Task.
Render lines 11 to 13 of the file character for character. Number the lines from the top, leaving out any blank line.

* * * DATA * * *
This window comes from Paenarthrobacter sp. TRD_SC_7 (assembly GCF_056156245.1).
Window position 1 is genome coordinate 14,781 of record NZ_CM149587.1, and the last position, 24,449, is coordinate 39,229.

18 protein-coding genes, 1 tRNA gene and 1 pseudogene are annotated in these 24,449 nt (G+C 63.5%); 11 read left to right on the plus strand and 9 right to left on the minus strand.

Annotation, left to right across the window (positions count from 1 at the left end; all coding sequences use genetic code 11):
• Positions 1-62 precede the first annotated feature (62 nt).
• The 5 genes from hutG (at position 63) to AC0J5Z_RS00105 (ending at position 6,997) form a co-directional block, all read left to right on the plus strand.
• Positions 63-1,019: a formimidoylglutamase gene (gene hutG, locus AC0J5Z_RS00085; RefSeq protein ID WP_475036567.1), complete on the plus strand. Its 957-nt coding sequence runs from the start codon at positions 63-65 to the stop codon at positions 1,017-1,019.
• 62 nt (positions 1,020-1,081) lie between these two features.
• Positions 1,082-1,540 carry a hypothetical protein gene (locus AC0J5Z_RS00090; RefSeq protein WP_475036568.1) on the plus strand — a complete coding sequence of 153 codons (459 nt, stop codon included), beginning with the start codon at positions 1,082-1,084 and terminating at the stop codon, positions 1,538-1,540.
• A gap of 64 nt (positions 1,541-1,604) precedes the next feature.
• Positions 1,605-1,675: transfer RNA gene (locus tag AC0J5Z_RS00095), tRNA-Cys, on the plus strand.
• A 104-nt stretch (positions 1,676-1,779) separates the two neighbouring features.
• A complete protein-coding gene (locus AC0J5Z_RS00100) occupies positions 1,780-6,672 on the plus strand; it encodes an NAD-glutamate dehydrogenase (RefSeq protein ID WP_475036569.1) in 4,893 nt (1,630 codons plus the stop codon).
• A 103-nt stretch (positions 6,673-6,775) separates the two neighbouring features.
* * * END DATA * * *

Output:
• Positions 1,605-1,675: transfer RNA gene (locus tag AC0J5Z_RS00095), tRNA-Cys, on the plus strand.
• A 104-nt stretch (positions 1,676-1,779) separates the two neighbouring features.
• A complete protein-coding gene (locus AC0J5Z_RS00100) occupies positions 1,780-6,672 on the plus strand; it encodes an NAD-glutamate dehydrogenase (RefSeq protein ID WP_475036569.1) in 4,893 nt (1,630 codons plus the stop codon).